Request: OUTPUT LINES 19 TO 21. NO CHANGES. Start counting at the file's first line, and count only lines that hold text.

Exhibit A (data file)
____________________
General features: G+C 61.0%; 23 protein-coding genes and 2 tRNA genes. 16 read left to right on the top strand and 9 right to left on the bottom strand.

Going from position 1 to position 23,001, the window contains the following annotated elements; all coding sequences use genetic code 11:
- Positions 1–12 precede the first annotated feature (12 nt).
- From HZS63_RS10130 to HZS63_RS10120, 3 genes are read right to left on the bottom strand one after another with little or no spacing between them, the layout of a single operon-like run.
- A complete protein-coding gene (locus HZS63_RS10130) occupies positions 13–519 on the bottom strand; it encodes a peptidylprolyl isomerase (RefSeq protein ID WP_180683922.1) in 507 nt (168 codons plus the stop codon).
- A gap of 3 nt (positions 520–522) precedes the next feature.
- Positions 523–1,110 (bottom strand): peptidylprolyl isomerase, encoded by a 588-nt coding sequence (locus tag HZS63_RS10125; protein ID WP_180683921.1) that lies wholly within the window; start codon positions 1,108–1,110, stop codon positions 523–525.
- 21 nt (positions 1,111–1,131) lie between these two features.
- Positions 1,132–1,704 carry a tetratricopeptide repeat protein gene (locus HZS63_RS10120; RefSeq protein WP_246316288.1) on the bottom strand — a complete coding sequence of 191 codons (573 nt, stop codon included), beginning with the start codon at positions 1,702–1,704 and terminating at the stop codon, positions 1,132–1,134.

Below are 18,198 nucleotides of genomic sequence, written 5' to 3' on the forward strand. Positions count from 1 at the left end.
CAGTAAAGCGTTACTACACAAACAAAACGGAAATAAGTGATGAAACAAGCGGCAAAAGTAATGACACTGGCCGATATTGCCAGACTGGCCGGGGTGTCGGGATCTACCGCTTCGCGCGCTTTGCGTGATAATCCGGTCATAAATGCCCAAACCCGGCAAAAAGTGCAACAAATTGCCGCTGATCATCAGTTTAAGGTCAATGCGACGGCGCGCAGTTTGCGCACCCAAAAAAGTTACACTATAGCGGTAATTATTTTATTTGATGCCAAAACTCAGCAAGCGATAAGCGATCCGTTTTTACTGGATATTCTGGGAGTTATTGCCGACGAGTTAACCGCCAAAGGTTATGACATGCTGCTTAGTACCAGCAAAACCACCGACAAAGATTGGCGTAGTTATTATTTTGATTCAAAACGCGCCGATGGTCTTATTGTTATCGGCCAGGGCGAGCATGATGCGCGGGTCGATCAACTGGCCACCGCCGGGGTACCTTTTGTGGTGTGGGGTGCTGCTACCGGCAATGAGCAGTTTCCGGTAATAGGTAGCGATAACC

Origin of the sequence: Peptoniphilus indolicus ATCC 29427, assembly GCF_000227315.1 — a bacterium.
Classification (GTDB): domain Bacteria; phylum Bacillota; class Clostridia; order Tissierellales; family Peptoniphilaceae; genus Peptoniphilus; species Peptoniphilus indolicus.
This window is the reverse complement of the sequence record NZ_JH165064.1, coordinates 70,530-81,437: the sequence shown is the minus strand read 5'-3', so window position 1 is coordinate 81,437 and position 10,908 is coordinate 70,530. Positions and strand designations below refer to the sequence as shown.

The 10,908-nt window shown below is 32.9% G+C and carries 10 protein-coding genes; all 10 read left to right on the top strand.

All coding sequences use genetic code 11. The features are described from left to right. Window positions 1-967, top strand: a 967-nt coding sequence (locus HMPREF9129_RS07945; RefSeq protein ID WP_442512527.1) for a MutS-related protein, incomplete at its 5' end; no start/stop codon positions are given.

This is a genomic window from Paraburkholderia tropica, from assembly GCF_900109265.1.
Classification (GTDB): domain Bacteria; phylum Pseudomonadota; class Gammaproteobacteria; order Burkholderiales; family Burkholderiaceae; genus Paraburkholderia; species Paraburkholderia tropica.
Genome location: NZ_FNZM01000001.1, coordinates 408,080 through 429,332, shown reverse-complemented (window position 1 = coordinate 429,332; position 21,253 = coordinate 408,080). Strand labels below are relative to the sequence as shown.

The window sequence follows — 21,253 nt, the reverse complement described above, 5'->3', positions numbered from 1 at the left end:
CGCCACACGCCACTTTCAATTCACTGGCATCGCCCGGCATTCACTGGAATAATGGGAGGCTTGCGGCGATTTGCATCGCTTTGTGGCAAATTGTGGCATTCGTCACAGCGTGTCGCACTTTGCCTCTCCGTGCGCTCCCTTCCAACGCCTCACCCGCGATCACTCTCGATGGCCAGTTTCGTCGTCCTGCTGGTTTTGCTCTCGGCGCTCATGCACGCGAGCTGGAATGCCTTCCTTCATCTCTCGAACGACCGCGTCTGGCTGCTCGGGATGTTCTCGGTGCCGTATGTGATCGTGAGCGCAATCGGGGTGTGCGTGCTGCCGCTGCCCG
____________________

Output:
Genome location: NZ_FNZM01000001.1, coordinates 408,080 through 429,332, shown reverse-complemented (window position 1 = coordinate 429,332; position 21,253 = coordinate 408,080). Strand labels below are relative to the sequence as shown.

The window sequence follows — 21,253 nt, the reverse complement described above, 5'->3', positions numbered from 1 at the left end:
CGCCACACGCCACTTTCAATTCACTGGCATCGCCCGGCATTCACTGGAATAATGGGAGGCTTGCGGCGATTTGCATCGCTTTGTGGCAAATTGTGGCATTCGTCACAGCGTGTCGCACTTTGCCTCTCCGTGCGCTCCCTTCCAACGCCTCACCCGCGATCACTCTCGATGGCCAGTTTCGTCGTCCTGCTGGTTTTGCTCTCGGCGCTCATGCACGCGAGCTGGAATGCCTTCCTTCATCTCTCGAACGACCGCGTCTGGCTGCTCGGGATGTTCTCGGTGCCGTATGTGATCGTGAGCGCAATCGGGGTGTGCGTGCTGCCGCTGCCCG